Ascensión López Vargas, a researcher at the IMDEA Water Institute, has defended her thesis at the University of Jaén.
The thesis, framed in the Doctoral Program in Renewable Energies of the University of Jaén, is entitled "Development of low-cost equipment for monitoring of photovoltaic systems based on open-hardware and open source tools" and has been directed by Dr. Manuel Fuentes Conde and Dr. Marta Vivar García, researchers at the University of Jaén and researchers associated with the IMDEA Water Institute.
The doctoral thesis presented by Ascensión López Vargas was born with the objective of offering an adequate solution to the problem presented for the massive monitoring of autonomous photovoltaic systems installed in rural areas of developing countries. The work of this thesis focused on the development of three different versions of the monitoring system. All versions integrate free HW / SW tools to obtain low cost monitoring systems.
The first prototype uses an SD card for data storage. The second prototype constitutes a more advanced version of the data logger that allows the autonomous photovoltaic systems to be monitored in real time through a computer or a Smartphone thanks to the integration of wireless technology (specifically 3G), so that it can be remotely monitored . Versions of the first and second prototypes were installed in different locations to study the behavior of the data logger working under different climatic conditions. Finally, with the failures detected during the long experimental campaign under real operating conditions and the results of the laboratory reliability tests, the improvements of the last prototype of the data logger were designed integrating both remote communication and a redundant storage system for avoid the loss of data if communication cannot be established. This latest version has been tested outdoors for 8 months with positive results. As for the cost of the prototype, the first version of the prototype is below € 100. The prototype that integrates 3G connectivity has a cost below € 150. These are experimental prototypes in the laboratory, greater production of dataloggers would reduce the final cost.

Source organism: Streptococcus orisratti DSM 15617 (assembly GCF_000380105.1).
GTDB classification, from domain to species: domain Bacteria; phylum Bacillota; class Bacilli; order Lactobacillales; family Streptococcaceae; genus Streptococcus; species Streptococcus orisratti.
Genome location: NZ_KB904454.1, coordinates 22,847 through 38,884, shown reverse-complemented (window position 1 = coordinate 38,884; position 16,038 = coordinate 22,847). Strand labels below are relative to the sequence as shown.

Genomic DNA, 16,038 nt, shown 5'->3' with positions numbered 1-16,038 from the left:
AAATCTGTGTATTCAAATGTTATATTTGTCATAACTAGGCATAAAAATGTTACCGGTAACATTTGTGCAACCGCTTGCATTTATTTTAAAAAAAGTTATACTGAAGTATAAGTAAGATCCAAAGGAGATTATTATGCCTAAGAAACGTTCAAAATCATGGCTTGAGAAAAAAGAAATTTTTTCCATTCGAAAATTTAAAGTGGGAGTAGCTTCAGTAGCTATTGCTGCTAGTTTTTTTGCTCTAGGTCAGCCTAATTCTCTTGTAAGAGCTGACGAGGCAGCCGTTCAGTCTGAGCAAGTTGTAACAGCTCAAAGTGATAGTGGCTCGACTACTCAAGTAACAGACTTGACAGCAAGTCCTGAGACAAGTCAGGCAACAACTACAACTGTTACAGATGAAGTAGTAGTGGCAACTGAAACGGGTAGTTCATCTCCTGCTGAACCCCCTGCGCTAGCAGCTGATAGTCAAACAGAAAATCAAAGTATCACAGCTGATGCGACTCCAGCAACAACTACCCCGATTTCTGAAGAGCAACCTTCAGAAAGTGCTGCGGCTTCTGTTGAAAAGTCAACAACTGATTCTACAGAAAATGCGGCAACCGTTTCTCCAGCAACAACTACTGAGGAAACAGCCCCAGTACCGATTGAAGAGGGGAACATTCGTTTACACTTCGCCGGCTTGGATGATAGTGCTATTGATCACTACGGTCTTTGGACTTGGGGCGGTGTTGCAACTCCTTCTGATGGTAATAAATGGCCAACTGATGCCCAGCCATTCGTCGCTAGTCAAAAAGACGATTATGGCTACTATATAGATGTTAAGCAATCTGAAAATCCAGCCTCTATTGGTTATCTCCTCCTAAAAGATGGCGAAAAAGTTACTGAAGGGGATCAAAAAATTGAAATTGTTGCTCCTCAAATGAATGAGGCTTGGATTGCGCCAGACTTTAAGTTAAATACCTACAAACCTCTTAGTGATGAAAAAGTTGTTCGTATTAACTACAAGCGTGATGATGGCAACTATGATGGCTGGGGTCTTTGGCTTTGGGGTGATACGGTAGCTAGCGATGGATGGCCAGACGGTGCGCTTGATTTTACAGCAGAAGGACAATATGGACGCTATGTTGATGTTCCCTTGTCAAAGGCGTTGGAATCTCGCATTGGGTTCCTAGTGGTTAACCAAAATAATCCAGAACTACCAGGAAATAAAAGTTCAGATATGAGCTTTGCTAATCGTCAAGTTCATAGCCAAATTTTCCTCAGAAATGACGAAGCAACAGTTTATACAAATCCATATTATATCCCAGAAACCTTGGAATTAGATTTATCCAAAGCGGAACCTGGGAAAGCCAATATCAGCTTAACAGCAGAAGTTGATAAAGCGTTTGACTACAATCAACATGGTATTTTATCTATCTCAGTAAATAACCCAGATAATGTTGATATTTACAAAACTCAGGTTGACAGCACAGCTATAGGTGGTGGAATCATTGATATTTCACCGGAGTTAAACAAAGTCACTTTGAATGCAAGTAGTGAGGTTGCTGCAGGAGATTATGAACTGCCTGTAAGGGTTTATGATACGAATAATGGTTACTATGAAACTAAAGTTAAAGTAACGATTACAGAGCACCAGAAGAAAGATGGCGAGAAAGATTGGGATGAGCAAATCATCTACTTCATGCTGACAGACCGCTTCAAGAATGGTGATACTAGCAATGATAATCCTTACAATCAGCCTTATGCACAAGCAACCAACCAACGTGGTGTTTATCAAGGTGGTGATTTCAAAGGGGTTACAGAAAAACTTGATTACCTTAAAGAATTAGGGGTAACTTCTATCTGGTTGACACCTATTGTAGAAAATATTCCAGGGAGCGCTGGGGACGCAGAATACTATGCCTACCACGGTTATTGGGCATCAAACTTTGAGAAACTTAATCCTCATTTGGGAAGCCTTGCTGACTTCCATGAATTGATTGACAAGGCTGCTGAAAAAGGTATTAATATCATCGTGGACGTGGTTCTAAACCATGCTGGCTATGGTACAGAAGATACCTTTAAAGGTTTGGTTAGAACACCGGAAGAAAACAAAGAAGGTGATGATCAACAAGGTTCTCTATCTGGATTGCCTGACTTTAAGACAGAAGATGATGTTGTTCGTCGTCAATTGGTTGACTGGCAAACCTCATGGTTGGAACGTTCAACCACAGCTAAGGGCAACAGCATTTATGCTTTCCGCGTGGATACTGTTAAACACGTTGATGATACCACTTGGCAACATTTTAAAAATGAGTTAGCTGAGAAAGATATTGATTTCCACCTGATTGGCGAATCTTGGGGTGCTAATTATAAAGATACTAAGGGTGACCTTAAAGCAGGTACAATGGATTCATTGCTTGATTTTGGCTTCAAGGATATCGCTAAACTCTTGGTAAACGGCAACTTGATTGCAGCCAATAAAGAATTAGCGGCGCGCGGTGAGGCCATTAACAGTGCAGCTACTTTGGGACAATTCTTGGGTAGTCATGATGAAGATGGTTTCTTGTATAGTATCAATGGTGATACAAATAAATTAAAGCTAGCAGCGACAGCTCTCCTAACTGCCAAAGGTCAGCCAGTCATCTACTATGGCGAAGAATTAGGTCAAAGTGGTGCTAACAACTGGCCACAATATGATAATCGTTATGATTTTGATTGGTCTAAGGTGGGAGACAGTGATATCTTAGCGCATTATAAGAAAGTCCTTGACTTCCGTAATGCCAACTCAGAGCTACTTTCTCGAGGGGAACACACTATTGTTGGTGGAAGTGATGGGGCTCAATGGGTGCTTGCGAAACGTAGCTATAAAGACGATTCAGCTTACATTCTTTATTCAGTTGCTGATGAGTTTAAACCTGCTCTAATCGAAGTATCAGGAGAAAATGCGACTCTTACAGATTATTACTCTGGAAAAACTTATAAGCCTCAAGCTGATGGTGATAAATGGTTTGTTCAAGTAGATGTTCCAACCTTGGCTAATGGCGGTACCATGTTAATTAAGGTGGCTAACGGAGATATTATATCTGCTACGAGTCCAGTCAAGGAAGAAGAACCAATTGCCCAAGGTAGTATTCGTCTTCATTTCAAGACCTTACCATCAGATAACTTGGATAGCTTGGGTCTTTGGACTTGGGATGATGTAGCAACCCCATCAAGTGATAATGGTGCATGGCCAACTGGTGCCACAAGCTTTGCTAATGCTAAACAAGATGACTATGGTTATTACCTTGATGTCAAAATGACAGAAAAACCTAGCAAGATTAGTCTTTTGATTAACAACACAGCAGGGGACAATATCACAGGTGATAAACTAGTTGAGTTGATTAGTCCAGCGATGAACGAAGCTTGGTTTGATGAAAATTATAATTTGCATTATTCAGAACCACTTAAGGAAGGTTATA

In summary, this work has demonstrated the high precision and robustness of a new data logger designed specifically for the monitoring of autonomous photovoltaic systems that also has a reduced cost in their first prototypes. This system is specially designed for installation in rural areas of developing countries without access to the electricity network or traditional telecommunication networks, demonstrating that the system meets international standards and is capable of working properly even under adverse weather conditions, withstanding extreme temperatures.